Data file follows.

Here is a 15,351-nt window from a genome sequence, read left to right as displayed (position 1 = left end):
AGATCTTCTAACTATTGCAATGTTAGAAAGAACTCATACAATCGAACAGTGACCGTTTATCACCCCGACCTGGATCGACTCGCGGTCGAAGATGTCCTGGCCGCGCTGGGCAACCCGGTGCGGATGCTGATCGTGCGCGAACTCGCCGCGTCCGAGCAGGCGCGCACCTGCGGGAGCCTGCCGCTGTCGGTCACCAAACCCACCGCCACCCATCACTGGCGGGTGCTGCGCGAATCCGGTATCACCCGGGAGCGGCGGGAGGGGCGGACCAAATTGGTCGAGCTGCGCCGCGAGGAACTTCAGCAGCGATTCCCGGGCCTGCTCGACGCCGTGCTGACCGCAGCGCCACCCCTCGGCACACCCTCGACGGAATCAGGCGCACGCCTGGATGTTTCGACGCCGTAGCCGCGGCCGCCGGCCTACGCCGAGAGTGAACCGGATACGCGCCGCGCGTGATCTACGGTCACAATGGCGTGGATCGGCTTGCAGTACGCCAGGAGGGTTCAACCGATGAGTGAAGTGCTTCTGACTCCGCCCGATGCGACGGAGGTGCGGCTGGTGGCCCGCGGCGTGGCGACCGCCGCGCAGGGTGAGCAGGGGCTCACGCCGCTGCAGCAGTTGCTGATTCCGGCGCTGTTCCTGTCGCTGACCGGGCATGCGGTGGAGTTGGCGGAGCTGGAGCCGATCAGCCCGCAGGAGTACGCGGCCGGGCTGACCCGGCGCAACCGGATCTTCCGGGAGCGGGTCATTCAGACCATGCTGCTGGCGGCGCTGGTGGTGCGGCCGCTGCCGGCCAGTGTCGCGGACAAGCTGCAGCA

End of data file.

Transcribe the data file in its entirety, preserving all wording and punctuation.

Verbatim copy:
Here is a 15,351-nt window from a genome sequence, read left to right as displayed (position 1 = left end):
AGATCTTCTAACTATTGCAATGTTAGAAAGAACTCATACAATCGAACAGTGACCGTTTATCACCCCGACCTGGATCGACTCGCGGTCGAAGATGTCCTGGCCGCGCTGGGCAACCCGGTGCGGATGCTGATCGTGCGCGAACTCGCCGCGTCCGAGCAGGCGCGCACCTGCGGGAGCCTGCCGCTGTCGGTCACCAAACCCACCGCCACCCATCACTGGCGGGTGCTGCGCGAATCCGGTATCACCCGGGAGCGGCGGGAGGGGCGGACCAAATTGGTCGAGCTGCGCCGCGAGGAACTTCAGCAGCGATTCCCGGGCCTGCTCGACGCCGTGCTGACCGCAGCGCCACCCCTCGGCACACCCTCGACGGAATCAGGCGCACGCCTGGATGTTTCGACGCCGTAGCCGCGGCCGCCGGCCTACGCCGAGAGTGAACCGGATACGCGCCGCGCGTGATCTACGGTCACAATGGCGTGGATCGGCTTGCAGTACGCCAGGAGGGTTCAACCGATGAGTGAAGTGCTTCTGACTCCGCCCGATGCGACGGAGGTGCGGCTGGTGGCCCGCGGCGTGGCGACCGCCGCGCAGGGTGAGCAGGGGCTCACGCCGCTGCAGCAGTTGCTGATTCCGGCGCTGTTCCTGTCGCTGACCGGGCATGCGGTGGAGTTGGCGGAGCTGGAGCCGATCAGCCCGCAGGAGTACGCGGCCGGGCTGACCCGGCGCAACCGGATCTTCCGGGAGCGGGTCATTCAGACCATGCTGCTGGCGGCGCTGGTGGTGCGGCCGCTGCCGGCCAGTGTCGCGGACAAGCTGCAGCA